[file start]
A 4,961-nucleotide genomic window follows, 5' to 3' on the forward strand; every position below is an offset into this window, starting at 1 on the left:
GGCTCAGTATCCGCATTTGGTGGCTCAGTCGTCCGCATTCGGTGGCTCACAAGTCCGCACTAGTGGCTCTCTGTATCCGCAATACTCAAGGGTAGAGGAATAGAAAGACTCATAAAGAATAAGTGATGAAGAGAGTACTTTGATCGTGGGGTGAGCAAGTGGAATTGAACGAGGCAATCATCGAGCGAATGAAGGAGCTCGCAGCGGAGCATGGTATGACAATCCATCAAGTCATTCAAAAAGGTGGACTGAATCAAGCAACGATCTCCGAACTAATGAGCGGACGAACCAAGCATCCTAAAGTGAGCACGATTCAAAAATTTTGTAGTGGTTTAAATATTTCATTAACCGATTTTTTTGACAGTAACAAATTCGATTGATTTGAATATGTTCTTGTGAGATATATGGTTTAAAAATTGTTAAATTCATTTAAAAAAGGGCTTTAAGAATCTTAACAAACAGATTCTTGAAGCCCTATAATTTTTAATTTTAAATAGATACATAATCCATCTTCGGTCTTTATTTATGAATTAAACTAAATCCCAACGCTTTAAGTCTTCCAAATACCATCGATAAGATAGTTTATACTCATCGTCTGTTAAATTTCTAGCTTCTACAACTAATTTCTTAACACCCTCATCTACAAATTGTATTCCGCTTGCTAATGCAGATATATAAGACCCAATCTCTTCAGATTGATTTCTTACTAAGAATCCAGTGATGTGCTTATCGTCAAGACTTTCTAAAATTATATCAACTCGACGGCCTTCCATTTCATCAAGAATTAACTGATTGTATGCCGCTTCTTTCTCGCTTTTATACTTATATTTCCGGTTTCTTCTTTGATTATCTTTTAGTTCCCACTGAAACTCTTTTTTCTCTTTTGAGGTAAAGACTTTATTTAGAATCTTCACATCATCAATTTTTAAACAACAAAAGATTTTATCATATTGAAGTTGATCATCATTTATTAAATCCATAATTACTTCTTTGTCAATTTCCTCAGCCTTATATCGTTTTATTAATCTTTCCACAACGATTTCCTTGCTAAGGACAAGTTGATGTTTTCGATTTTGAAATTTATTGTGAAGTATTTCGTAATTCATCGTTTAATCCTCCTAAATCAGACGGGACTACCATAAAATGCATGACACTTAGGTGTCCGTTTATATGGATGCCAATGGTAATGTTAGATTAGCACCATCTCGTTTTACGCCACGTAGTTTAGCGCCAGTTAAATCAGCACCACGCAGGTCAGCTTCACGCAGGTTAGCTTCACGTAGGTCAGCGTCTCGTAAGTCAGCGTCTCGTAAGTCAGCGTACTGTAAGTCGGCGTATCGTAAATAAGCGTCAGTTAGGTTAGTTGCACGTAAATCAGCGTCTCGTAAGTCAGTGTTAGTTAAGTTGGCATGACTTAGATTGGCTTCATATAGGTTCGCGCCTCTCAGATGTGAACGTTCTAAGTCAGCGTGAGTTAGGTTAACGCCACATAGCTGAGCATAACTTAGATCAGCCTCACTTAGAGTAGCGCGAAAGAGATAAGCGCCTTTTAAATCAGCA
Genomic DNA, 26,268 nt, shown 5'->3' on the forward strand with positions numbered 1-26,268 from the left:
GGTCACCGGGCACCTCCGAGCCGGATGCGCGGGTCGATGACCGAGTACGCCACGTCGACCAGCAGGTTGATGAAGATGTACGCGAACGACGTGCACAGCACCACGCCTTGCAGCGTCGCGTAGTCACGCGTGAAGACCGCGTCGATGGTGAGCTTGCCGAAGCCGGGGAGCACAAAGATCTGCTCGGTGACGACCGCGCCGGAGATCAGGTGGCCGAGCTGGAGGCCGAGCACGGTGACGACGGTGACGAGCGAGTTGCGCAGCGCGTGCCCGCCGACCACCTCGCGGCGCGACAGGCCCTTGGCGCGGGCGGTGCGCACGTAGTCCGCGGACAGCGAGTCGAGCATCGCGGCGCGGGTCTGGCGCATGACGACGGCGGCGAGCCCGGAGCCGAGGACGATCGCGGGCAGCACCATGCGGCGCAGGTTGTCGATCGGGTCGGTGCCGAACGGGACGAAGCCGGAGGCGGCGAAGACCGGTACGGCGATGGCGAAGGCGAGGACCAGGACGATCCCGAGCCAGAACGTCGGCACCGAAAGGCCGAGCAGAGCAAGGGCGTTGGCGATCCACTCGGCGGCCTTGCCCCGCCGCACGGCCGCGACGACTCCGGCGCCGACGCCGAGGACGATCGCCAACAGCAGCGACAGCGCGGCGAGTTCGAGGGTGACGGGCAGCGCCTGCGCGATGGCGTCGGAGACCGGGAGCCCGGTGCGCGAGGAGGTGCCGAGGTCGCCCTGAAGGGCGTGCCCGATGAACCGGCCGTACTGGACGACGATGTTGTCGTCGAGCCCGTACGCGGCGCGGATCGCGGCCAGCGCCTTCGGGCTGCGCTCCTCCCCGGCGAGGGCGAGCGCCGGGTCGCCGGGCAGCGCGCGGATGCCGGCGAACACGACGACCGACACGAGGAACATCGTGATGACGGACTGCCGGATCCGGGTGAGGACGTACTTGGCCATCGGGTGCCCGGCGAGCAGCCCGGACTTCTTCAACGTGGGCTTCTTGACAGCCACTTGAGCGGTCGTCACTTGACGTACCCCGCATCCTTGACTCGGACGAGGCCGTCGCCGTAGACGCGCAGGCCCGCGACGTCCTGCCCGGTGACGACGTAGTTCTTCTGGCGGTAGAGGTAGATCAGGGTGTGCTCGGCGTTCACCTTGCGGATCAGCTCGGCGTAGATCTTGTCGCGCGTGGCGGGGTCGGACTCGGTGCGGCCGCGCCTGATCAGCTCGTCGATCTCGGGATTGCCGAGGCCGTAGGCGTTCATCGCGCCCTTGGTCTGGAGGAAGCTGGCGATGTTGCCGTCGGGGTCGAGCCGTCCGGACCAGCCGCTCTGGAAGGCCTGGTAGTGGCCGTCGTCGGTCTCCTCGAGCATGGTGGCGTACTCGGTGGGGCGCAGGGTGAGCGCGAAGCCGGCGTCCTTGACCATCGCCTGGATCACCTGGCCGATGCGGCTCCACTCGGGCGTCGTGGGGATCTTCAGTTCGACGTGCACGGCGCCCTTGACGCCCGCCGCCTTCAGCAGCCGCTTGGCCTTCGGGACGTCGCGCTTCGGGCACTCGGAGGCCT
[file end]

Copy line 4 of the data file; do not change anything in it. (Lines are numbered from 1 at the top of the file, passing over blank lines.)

GGTCACCGGGCACCTCCGAGCCGGATGCGCGGGTCGATGACCGAGTACGCCACGTCGACCAGCAGGTTGATGAAGATGTACGCGAACGACGTGCACAGCACCACGCCTTGCAGCGTCGCGTAGTCACGCGTGAAGACCGCGTCGATGGTGAGCTTGCCGAAGCCGGGGAGCACAAAGATCTGCTCGGTGACGACCGCGCCGGAGATCAGGTGGCCGAGCTGGAGGCCGAGCACGGTGACGACGGTGACGAGCGAGTTGCGCAGCGCGTGCCCGCCGACCACCTCGCGGCGCGACAGGCCCTTGGCGCGGGCGGTGCGCACGTAGTCCGCGGACAGCGAGTCGAGCATCGCGGCGCGGGTCTGGCGCATGACGACGGCGGCGAGCCCGGAGCCGAGGACGATCGCGGGCAGCACCATGCGGCGCAGGTTGTCGATCGGGTCGGTGCCGAACGGGACGAAGCCGGAGGCGGCGAAGACCGGTACGGCGATGGCGAAGGCGAGGACCAGGACGATCCCGAGCCAGAACGTCGGCACCGAAAGGCCGAGCAGAGCAAGGGCGTTGGCGATCCACTCGGCGGCCTTGCCCCGCCGCACGGCCGCGACGACTCCGGCGCCGACGCCGAGGACGATCGCCAACAGCAGCGACAGCGCGGCGAGTTCGAGGGTGACGGGCAGCGCCTGCGCGATGGCGTCGGAGACCGGGAGCCCGGTGCGCGAGGAGGTGCCGAGGTCGCCCTGAAGGGCGTGCCCGATGAACCGGCCGTACTGGACGACGATGTTGTCGTCGAGCCCGTACGCGGCGCGGATCGCGGCCAGCGCCTTCGGGCTGCGCTCCTCCCCGGCGAGGGCGAGCGCCGGGTCGCCGGGCAGCGCGCGGATGCCGGCGAACACGACGACCGACACGAGGAACATCGTGATGACGGACTGCCGGATCCGGGTGAGGACGTACTTGGCCATCGGGTGCCCGGCGAGCAGCCCGGACTTCTTCAACGTGGGCTTCTTGACAGCCACTTGAGCGGTCGTCACTTGACGTACCCCGCATCCTTGACTCGGACGAGGCCGTCGCCGTAGACGCGCAGGCCCGCGACGTCCTGCCCGGTGACGACGTAGTTCTTCTGGCGGTAGAGGTAGATCAGGGTGTGCTCGGCGTTCACCTTGCGGATCAGCTCGGCGTAGATCTTGTCGCGCGTGGCGGGGTCGGACTCGGTGCGGCCGCGCCTGATCAGCTCGTCGATCTCGGGATTGCCGAGGCCGTAGGCGTTCATCGCGCCCTTGGTCTGGAGGAAGCTGGCGATGTTGCCGTCGGGGTCGAGCCGTCCGGACCAGCCGCTCTGGAAGGCCTGGTAGTGGCCGTCGTCGGTCTCCTCGAGCATGGTGGCGTACTCGGTGGGGCGCAGGGTGAGCGCGAAGCCGGCGTCCTTGACCATCGCCTGGATCACCTGGCCGATGCGGCTCCACTCGGGCGTCGTGGGGATCTTCAGTTCGACGTGCACGGCGCCCTTGACGCCCGCCGCCTTCAGCAGCCGCTTGGCCTTCGGGACGTCGCGCTTCGGGCACTCGGAGGCCT